Is Medical Negligence on the Rise in the UK?

Summation

  • The figures published by NHS Resolution indicate a rising cost of negligence to the health service as a whole, with the government forecasting a significant rise in claim costs in the future.
  • The result is a higher concentration of vulnerable people receiving inadequate or improper care, and an increase in the likelihood of a negligence claim being lodged.
  • Medical negligence and the compensation of victims is litigated via civil claims and handled on behalf of the NHS by the litigation body NHS Resolution.

The UK’s healthcare system was once a world-beating one, offering pioneering levels of care to the British public at no up-front cost. The NHS has consistently been used as an example of public healthcare at its best, and it enjoys an extremely high level of popularity amongst the UK population. But things have changed in recent years.

Today, the NHS is quite publicly in trouble. Standards of care are falling, waiting lists are growing longer, and, crucially, concerns are being raised that negligent care could be on the rise. Is this true, and what could be impacting the potential rise of medical negligence in the UK?

The Cost of Medical Negligence

Medical negligence and the compensation of victims is litigated via civil claims and handled on behalf of the NHS by the litigation body NHS Resolution. The figures published by NHS Resolution indicate a rising cost of negligence to the health service as a whole, with the government forecasting a significant rise in claim costs in the future. According to a parliamentary report on NHS Resolution’s reporting in 2021, negligence claims amounted to 1.5% of the entire NHS budget, and were set to rise further. But why?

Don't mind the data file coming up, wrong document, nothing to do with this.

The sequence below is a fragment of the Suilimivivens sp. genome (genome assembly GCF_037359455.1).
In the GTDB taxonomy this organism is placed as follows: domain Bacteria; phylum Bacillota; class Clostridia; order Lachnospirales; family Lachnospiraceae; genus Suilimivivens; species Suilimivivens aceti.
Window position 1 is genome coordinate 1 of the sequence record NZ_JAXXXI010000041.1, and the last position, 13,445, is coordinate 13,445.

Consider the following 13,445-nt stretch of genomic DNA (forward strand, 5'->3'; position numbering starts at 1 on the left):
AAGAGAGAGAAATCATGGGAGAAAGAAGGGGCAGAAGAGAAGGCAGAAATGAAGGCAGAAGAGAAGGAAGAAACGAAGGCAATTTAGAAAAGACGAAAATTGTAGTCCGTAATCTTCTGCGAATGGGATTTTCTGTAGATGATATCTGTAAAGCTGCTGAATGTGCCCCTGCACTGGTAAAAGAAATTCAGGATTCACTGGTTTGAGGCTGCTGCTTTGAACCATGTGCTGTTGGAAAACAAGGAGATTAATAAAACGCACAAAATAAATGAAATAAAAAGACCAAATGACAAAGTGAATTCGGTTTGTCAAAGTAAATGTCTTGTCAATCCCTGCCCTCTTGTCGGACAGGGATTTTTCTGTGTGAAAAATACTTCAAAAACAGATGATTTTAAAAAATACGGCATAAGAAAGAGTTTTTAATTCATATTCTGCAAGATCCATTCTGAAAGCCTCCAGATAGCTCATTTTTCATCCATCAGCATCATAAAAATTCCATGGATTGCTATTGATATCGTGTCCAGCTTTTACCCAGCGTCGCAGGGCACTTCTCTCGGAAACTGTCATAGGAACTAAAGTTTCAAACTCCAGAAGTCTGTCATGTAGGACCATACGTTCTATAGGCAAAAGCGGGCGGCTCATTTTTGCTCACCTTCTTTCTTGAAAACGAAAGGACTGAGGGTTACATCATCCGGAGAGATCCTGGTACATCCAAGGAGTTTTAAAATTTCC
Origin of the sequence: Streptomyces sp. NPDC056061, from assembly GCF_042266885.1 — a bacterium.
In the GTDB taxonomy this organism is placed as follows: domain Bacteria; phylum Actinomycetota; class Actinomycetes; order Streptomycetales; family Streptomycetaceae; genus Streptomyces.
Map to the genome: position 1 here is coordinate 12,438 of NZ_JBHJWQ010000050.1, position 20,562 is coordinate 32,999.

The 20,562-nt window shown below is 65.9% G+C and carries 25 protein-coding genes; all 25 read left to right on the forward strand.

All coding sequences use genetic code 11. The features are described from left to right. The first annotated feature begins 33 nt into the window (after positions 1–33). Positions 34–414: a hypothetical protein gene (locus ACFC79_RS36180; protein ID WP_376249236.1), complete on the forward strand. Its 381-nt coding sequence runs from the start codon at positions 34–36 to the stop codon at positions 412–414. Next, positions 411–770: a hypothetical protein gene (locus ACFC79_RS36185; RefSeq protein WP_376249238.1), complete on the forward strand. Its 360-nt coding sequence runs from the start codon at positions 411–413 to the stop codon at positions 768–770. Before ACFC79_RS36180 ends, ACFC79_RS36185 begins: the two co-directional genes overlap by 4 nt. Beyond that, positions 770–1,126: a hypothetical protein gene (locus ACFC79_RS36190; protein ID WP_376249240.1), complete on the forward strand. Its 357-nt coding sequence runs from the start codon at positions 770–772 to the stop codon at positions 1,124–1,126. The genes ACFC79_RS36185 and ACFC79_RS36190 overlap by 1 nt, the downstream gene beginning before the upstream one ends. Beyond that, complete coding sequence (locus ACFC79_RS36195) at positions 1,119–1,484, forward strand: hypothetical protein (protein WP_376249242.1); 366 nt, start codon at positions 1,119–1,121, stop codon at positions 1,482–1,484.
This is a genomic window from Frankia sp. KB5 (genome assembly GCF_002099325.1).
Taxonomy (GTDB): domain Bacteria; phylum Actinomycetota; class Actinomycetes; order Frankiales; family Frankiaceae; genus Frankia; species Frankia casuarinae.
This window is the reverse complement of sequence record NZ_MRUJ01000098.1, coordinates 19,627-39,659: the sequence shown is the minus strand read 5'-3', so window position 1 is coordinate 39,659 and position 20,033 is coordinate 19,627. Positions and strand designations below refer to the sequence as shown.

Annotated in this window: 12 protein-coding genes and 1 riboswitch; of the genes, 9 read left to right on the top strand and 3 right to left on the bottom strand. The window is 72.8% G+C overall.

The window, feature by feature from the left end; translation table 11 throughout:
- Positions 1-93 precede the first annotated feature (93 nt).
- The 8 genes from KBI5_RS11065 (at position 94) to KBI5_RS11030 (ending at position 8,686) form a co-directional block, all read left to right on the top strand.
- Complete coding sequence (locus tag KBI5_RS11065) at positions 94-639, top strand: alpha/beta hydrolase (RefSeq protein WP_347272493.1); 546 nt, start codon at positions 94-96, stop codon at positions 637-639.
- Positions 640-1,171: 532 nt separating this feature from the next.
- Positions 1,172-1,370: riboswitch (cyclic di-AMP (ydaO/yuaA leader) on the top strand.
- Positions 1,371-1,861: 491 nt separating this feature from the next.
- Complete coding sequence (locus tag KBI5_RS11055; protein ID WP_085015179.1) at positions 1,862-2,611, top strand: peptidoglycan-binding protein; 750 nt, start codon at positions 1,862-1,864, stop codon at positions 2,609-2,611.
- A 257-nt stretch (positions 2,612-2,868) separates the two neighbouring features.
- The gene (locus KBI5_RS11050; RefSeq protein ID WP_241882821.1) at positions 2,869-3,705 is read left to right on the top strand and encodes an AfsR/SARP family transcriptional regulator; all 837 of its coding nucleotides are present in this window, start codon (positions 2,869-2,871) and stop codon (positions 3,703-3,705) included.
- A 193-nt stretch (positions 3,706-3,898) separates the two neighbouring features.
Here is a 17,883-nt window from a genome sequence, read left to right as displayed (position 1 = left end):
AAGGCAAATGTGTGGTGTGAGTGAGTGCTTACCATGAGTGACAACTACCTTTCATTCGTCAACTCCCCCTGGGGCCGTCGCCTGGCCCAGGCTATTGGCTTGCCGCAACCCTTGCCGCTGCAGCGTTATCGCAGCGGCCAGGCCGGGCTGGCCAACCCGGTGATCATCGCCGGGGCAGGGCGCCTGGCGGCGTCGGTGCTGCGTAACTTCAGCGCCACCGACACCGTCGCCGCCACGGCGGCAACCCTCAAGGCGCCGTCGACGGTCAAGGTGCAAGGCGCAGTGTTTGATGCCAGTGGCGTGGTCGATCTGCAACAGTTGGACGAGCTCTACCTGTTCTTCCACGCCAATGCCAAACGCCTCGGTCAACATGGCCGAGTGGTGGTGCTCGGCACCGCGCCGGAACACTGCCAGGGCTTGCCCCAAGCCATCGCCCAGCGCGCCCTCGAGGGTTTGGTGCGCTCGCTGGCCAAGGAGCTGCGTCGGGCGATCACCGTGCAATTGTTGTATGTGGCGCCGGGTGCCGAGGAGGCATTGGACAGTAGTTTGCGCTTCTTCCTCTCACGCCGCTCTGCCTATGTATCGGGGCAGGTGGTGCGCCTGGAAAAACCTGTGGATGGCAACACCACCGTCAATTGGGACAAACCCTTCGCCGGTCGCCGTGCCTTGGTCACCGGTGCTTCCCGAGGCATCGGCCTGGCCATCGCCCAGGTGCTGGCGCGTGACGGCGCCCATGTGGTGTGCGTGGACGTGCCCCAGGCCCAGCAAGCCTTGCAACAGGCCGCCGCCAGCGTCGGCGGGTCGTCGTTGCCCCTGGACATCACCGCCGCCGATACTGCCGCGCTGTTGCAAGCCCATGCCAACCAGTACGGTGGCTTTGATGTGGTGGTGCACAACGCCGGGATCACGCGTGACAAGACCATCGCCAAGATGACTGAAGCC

The 2023 NHS Strikes

One of the more obvious candidates for rising negligence in care has been the recent NHS strikes, conducted by junior doctors, nurses and paramedics. The strikes were called in favour of achieving pay parity with 2008-9 NHS wages.

Concerns have been raised that instances of negligence with regard to misdiagnosis or delayed treatment could skyrocket, as a result of staff unavailability through strike action. Crucial surgeries and consultation dates have already been re-arranged on account of strike action, to the detriment of those remaining on waiting lists for treatment.

However, these concerns fail to recognise the central premise behind the NHS strikes. While NHS staff pay is the headline issue over which strikes are taking place, their purpose is not individual financial enrichment; rather, the strikes recognise existing threats to healthcare, in underfunding and the wicking-away of talented doctors and nurses to other nations or private healthcare firms. Negligent care as result of the strikes only adds to a much larger systemic failure against patients, caused by underfunding and poor management.

Aging Population

A more general reason behind the possible rise in negligence cases across the country lies in the make-up of its population. Not only is the population growing, but also aging. According to recent ONS statistics, over 11 million people in the UK are over the age of 65.

The more complex needs of the average older citizen serve to increase strain on an NHS unable to expand its care equitably. The result is a higher concentration of vulnerable people receiving inadequate or improper care, and an increase in the likelihood of a negligence claim being lodged.

 

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